Legislative Grants, “An Extra Perk or two….”
The ProJo highlighted the RI General Assembly’s “Legislative Grant Program” (nee earmarks or the “rub-n-tug), focusing on the legislators (mostly State Rep’s) who believe it’s essentially a political spoils system. As reported by the ProJo’s Randall Edgar, Rep. Karen MacBeth (D-Cumberland) is one of those questioning the “process”:
Testifying before the House Finance Committee this spring, MacBeth said the program, while it may help worthy causes, is being used by the House leadership to hand out “rewards for votes or support.” A case in point: She said that while her grant requests from last fall were being ignored, more recent requests from House Majority Leader Nicholas Mattiello were approved.
“I think that’s wrong,” she said.
Committee members gave the freshman lawmaker a cool response.
“I’m a little confused,” said Chairman Steven M. Costantino. “On one end, you’re saying you didn’t receive grants. And, on another end, you’re saying let’s eliminate the whole thing.”
“I’m not upset I didn’t receive the grants, I’m upset with the process,” MacBeth replied. “As I said, if there’s money for communities there, I’m going to absolutely advocate for my community. Do I agree with the process and the money? Absolutely not.”
Her comments about Mattiello prompted Rep. Kenneth Carter, a nine-term lawmaker from North Kingstown, to chime in.
“Representative,” he said to MacBeth, “if I was the leader of the House, I’d expect to get an extra perk or two for the time and effort they put in.”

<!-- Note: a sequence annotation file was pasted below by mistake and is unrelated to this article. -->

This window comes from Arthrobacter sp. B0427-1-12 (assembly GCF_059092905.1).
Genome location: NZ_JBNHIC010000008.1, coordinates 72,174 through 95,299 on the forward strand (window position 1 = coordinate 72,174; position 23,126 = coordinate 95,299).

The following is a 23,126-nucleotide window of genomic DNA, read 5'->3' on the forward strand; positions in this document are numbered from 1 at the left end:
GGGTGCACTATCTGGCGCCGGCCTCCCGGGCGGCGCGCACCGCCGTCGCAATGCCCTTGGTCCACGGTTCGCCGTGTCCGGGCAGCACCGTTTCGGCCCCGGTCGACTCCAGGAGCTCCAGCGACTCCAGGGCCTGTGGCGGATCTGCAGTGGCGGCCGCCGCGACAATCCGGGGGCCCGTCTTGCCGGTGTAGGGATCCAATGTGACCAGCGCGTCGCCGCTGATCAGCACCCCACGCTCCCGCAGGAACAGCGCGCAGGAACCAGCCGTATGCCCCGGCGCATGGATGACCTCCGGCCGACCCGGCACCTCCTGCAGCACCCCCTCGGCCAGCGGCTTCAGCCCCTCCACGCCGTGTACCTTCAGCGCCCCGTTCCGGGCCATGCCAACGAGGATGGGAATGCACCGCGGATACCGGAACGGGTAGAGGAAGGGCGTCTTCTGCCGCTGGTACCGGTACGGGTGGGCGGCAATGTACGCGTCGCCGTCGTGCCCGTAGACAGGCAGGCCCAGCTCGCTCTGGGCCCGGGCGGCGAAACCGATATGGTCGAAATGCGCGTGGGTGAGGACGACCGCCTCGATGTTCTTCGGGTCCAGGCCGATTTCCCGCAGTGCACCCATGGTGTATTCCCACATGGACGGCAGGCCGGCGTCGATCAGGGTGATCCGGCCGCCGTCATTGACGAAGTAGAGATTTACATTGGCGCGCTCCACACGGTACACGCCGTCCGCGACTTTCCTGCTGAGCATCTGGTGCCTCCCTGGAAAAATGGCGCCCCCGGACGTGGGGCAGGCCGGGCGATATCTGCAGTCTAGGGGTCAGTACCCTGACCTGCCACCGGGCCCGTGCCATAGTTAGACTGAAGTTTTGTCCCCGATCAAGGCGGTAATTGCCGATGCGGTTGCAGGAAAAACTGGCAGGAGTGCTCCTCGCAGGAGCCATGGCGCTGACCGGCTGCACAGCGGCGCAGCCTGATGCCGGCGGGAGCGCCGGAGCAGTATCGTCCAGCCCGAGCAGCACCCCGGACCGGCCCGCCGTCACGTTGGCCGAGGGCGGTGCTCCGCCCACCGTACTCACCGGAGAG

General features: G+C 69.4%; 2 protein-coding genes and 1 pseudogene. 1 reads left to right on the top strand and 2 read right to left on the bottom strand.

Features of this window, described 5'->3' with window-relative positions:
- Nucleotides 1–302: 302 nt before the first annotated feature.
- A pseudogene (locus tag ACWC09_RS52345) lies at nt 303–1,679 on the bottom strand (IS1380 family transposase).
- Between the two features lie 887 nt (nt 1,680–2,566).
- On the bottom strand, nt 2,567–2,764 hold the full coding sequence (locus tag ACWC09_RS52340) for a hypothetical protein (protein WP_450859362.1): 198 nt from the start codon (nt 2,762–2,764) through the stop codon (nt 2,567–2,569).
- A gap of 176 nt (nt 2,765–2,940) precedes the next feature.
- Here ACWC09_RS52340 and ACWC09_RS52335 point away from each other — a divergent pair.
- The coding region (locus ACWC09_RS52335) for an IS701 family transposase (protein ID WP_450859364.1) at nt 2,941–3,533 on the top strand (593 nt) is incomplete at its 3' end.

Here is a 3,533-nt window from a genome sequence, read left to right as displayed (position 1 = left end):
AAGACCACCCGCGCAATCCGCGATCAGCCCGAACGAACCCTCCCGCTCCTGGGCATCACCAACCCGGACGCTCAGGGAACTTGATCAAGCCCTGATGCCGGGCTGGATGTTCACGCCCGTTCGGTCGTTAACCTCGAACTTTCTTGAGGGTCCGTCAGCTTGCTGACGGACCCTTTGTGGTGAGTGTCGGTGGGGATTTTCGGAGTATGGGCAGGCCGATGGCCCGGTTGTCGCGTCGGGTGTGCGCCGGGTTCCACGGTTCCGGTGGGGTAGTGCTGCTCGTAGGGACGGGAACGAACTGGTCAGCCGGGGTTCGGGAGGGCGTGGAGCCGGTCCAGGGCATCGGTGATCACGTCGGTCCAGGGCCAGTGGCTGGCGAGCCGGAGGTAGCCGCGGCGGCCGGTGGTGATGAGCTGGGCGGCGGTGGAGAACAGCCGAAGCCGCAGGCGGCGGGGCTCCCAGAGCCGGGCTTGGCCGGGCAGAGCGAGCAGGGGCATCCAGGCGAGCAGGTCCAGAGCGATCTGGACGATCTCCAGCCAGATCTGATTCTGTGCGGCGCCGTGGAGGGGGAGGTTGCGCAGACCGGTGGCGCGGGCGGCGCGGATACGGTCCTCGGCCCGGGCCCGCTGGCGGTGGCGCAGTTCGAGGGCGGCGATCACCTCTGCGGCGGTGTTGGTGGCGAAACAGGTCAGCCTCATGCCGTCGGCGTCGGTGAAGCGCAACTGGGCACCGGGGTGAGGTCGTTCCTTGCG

It’s all there; the passive-agressive “I’m confused…”, which really means you’re confused; the implication that Macbeth was being a hypocrite instead of responding with a straightforward answer to the questions raised; the good ol’ boy (imagine Foghorn Leghorn) lecturing the “young lady” as to how it’s done up he-ah on the hill, ya see.
As many have long argued, there’s no better example of all that is wrong with RI politics than the rub-n-tug. And that’s especially true given the fact that so many think there isn’t anything wrong with it! Veteran scribe Scott McKay has been around long enough to consider it “business as usual” and takes the “disingenuous state house whiners” to task while pointing to a double-standard:
The fact is, we have a representative democracy with elected leaders. To the victor belongs the spoils. At some level, political leadership demands some modicum of loyalty and meting out grants is one lever that legislative leaders have.
So Lima and the others should not act as if they are “shocked, shocked” to find politics being played under McKim, Mead and White’s dome. She supported Rep. Gregory Schadone for speaker. He lost. (Schadone was also one of the complainers in the ProJo piece.)
It has never failed to amaze long-time legislative observers of the disconnect between the way state and federal lawmakers are treated by the media and others. There is a serious double-standard.
Rhode Islanders canonize federal lawmakers who bring the bacon back to the state. We revered Sen. Claiborne Pell for his eponymous grants to college students and named buildings after John Chafee for the federal largess he brought to the state when he was in the U.S. Senate. But a state rep who gets a few bucks for a senior center in his or her community to buy new bingo cards is somehow doing something bad.
Reminds one of that old adage about how one can tell a reformer in Rhode Island: A legislator who is out of power.
He’s got a point, but there are plenty of people who think all of it–call ’em grants, pork, earmarks, rub-n-tug, whatever–is bad.